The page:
Restaining a wood deck is one of the most common outdoor projects that homeowners take on during the summer months. A deck is a valuable asset to any home, and to keep it looking good all year long, take a few minutes to make sure the deck is in good condition.
To make certain your wood deck is ready for summer entertaining, look for loose or corroded fasteners, and check for split or cracked boards. Check railings and banisters for movement, and ensure there aren’t any missing pieces.
After you have checked the deck and made any necessary repairs, remove any loose paint or deck stain. To remove paint or stain chips, you can scrape and sand the deck, or use a commercial deck conditioner followed by careful power washing with plain water.
Clean the deck to ready it for new stain. You can use a commercial cleaner, or make your own cleaning solution by mixing a cup of household bleach and a splash of soap with a gallon of warm water. After scrubbing the deck surface, rinse it thoroughly by using a garden hose to remove any cleaning solution.
If any mildew stains remain after you have cleaned the deck, apply a mix of three parts water to one part bleach, and allow the solution to sit on the surface for 20 minutes. Scrub off the mildew and rinse the deck thoroughly.
Once the deck is completely clean and repaired, it’s time to decide on the stain you will use. Deck stains come in both solvent-based and water-based formulas. Water-based stains offer better resistance to weathering, they dry more quickly, are relatively odor-free, and are easy to clean with soap and water.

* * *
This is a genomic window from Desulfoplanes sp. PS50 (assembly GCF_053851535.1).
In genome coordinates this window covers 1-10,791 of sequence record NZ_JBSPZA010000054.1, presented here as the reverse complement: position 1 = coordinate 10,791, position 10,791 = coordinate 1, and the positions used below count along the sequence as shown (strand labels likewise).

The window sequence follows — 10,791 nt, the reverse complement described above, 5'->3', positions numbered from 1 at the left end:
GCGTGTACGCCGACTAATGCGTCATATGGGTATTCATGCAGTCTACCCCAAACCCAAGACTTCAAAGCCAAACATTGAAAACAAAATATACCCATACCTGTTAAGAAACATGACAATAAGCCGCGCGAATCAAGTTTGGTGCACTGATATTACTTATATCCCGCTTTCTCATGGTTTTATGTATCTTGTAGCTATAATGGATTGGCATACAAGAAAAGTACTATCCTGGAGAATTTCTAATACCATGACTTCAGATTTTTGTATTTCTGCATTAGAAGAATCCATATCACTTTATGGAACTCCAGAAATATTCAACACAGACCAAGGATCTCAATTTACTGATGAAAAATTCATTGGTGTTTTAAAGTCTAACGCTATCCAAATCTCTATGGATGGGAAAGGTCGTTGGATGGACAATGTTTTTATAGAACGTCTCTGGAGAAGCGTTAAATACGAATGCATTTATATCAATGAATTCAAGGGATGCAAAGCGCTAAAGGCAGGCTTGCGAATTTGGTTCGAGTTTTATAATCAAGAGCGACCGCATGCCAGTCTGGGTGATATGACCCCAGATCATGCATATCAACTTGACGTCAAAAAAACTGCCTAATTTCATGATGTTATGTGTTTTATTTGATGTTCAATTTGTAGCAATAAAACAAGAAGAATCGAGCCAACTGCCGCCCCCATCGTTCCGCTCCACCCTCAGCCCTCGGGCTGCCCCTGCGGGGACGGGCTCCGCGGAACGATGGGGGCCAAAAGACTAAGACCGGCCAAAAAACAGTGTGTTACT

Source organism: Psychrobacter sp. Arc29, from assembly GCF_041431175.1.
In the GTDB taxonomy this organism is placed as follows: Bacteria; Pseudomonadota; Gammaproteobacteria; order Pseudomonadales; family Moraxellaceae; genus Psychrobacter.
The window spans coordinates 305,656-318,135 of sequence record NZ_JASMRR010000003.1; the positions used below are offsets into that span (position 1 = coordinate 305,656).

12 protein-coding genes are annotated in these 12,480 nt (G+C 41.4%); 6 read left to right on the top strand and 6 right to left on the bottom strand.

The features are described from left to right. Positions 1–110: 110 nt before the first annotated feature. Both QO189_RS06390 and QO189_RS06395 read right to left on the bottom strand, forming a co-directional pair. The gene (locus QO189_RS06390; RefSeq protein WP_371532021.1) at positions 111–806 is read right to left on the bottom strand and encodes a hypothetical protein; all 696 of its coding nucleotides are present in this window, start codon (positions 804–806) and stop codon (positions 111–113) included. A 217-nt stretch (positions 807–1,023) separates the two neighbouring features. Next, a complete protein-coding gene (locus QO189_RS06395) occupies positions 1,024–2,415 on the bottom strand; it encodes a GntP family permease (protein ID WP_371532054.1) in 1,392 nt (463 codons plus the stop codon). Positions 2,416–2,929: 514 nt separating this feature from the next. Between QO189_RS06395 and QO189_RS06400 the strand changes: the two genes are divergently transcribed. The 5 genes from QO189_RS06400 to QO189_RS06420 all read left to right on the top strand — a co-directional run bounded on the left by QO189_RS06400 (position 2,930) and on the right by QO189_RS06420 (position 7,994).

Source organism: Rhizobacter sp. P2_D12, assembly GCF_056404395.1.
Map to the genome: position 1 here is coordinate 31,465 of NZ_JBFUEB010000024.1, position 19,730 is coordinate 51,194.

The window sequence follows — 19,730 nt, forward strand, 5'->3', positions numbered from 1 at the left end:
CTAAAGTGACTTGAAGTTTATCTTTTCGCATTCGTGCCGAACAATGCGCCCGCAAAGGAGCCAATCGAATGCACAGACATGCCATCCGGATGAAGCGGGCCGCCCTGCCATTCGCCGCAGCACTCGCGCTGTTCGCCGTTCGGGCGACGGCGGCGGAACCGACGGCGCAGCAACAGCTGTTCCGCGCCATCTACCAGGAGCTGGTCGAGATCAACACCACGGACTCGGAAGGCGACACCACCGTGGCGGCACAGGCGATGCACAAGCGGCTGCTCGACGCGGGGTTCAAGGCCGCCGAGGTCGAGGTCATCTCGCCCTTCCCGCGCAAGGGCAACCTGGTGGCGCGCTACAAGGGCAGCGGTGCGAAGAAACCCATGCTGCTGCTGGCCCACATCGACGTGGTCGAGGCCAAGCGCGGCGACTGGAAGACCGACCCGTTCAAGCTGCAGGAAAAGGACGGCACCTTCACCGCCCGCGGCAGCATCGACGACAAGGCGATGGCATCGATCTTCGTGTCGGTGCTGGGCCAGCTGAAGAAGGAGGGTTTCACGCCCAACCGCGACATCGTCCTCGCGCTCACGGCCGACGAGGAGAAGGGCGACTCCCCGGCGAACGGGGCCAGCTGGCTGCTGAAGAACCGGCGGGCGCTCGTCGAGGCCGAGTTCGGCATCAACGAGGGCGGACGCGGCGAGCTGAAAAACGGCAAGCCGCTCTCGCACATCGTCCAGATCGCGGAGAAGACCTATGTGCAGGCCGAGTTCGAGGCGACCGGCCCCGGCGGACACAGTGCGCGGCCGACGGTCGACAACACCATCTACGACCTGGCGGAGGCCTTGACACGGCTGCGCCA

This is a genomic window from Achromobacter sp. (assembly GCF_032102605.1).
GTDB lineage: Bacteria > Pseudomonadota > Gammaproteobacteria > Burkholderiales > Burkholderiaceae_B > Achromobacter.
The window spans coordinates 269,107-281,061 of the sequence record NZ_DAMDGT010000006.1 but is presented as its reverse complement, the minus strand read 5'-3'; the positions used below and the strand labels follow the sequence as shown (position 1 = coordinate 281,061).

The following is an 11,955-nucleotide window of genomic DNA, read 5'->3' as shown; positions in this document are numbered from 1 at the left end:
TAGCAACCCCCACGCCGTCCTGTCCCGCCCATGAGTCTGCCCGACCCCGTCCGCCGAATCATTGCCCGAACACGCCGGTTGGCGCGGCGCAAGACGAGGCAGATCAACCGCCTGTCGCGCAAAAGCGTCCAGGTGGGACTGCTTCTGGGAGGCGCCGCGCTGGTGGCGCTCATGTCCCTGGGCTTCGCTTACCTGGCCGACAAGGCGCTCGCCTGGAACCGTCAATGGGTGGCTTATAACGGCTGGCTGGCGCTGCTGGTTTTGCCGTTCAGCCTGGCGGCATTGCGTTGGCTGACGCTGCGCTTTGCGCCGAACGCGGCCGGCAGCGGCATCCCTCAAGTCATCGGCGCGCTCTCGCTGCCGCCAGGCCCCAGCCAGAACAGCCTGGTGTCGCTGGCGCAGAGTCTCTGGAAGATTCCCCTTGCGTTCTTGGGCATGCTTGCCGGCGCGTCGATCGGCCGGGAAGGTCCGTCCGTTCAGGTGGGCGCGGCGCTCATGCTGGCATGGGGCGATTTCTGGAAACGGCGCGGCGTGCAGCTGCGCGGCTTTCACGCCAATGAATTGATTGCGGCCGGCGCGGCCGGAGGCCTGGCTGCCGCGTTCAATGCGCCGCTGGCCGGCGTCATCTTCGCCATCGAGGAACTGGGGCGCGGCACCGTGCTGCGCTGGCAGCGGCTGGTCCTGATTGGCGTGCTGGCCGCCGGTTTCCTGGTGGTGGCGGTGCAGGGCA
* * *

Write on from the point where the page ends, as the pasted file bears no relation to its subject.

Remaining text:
When deciding on a deck stain, keep in mind the condition and color of the wood, and how durable the stain will be. Clear finishes provide limited protection from the sun’s UV rays, and will need to be reapplied every 12 months, while pigmented deck stains will last longer with more UV protection.
There are two types of pigmented stains to choose from when re-staining your deck. Semi-transparent coatings help protect the wood without hiding the wood grain or texture. Solid color stains show texture but hide the grain of the wood. Semi-transparent coating needs to be reapplied every 12 to 18 months. Solid color deck stains can last anywhere from three to 5 years.
“Whatever type of stain you use on your deck, you should always, always use a top quality there,” says Debbie Zimmer, spokesperson for the Paint Quality Institute. “Consider the stress that the deck is exposed to – not only is there standing water, and snow and ice in many parts of the country, but decks are subjected to foot traffic, abrasion from patio furniture, and direct sun. You need a great coating to stand up to that abuse.”
Top quality 100 % acrylic latex stains, solid color or semi-transparent, are the best options for restoring a wood deck. These stains are tough and durable, and many of the stains that are available contain extra ingredients to help prevent mildew.
Deck stains can be applied with spray equipment, a long-handled roller, or by brush. If applying deck stain with a sprayer or a roller, brushing the stain while it is still wet will help the stain to better penetrate the wood.
Repairing, restoring, staining and refinishing a wood deck can be an inexpensive and a relatively simple project that virtually anyone can do in a weekend.